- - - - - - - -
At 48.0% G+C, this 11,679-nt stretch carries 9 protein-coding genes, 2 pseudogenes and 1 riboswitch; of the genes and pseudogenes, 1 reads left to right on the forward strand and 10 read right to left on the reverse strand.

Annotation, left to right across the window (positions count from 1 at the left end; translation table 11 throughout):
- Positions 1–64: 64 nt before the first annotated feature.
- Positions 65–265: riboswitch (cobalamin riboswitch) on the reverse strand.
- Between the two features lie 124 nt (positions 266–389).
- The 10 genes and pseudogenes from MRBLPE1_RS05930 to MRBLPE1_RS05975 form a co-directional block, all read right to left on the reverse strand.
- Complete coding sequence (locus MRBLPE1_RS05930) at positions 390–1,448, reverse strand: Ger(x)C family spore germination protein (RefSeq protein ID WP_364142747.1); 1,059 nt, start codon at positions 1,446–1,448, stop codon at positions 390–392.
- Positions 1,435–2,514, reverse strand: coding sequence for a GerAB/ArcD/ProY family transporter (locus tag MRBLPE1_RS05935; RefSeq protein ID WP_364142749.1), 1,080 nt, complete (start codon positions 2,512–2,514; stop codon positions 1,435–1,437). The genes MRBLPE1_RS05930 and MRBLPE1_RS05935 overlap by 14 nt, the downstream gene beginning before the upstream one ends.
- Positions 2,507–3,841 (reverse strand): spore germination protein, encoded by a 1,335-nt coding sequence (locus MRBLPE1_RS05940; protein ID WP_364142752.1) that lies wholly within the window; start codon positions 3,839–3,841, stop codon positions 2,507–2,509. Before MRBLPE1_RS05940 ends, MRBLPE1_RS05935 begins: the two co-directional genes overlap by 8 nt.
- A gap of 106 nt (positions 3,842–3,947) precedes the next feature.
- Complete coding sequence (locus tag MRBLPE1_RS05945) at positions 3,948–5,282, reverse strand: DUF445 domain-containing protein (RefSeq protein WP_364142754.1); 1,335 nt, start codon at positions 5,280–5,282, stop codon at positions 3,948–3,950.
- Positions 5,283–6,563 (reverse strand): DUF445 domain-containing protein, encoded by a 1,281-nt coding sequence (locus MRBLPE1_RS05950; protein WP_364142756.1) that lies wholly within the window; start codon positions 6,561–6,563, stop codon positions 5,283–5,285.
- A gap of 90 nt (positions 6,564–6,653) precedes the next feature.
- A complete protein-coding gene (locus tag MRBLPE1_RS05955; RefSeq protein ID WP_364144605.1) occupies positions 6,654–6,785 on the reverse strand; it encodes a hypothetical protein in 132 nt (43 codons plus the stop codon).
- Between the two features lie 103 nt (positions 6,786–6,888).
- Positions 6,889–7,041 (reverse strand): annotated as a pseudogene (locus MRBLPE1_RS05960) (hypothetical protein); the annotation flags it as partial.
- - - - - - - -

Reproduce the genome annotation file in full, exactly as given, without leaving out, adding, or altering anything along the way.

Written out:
At 48.0% G+C, this 11,679-nt stretch carries 9 protein-coding genes, 2 pseudogenes and 1 riboswitch; of the genes and pseudogenes, 1 reads left to right on the forward strand and 10 read right to left on the reverse strand.

Annotation, left to right across the window (positions count from 1 at the left end; translation table 11 throughout):
- Positions 1–64: 64 nt before the first annotated feature.
- Positions 65–265: riboswitch (cobalamin riboswitch) on the reverse strand.
- Between the two features lie 124 nt (positions 266–389).
- The 10 genes and pseudogenes from MRBLPE1_RS05930 to MRBLPE1_RS05975 form a co-directional block, all read right to left on the reverse strand.
- Complete coding sequence (locus MRBLPE1_RS05930) at positions 390–1,448, reverse strand: Ger(x)C family spore germination protein (RefSeq protein ID WP_364142747.1); 1,059 nt, start codon at positions 1,446–1,448, stop codon at positions 390–392.
- Positions 1,435–2,514, reverse strand: coding sequence for a GerAB/ArcD/ProY family transporter (locus tag MRBLPE1_RS05935; RefSeq protein ID WP_364142749.1), 1,080 nt, complete (start codon positions 2,512–2,514; stop codon positions 1,435–1,437). The genes MRBLPE1_RS05930 and MRBLPE1_RS05935 overlap by 14 nt, the downstream gene beginning before the upstream one ends.
- Positions 2,507–3,841 (reverse strand): spore germination protein, encoded by a 1,335-nt coding sequence (locus MRBLPE1_RS05940; protein ID WP_364142752.1) that lies wholly within the window; start codon positions 3,839–3,841, stop codon positions 2,507–2,509. Before MRBLPE1_RS05940 ends, MRBLPE1_RS05935 begins: the two co-directional genes overlap by 8 nt.
- A gap of 106 nt (positions 3,842–3,947) precedes the next feature.
- Complete coding sequence (locus tag MRBLPE1_RS05945) at positions 3,948–5,282, reverse strand: DUF445 domain-containing protein (RefSeq protein WP_364142754.1); 1,335 nt, start codon at positions 5,280–5,282, stop codon at positions 3,948–3,950.
- Positions 5,283–6,563 (reverse strand): DUF445 domain-containing protein, encoded by a 1,281-nt coding sequence (locus MRBLPE1_RS05950; protein WP_364142756.1) that lies wholly within the window; start codon positions 6,561–6,563, stop codon positions 5,283–5,285.
- A gap of 90 nt (positions 6,564–6,653) precedes the next feature.
- A complete protein-coding gene (locus tag MRBLPE1_RS05955; RefSeq protein ID WP_364144605.1) occupies positions 6,654–6,785 on the reverse strand; it encodes a hypothetical protein in 132 nt (43 codons plus the stop codon).
- Between the two features lie 103 nt (positions 6,786–6,888).
- Positions 6,889–7,041 (reverse strand): annotated as a pseudogene (locus MRBLPE1_RS05960) (hypothetical protein); the annotation flags it as partial.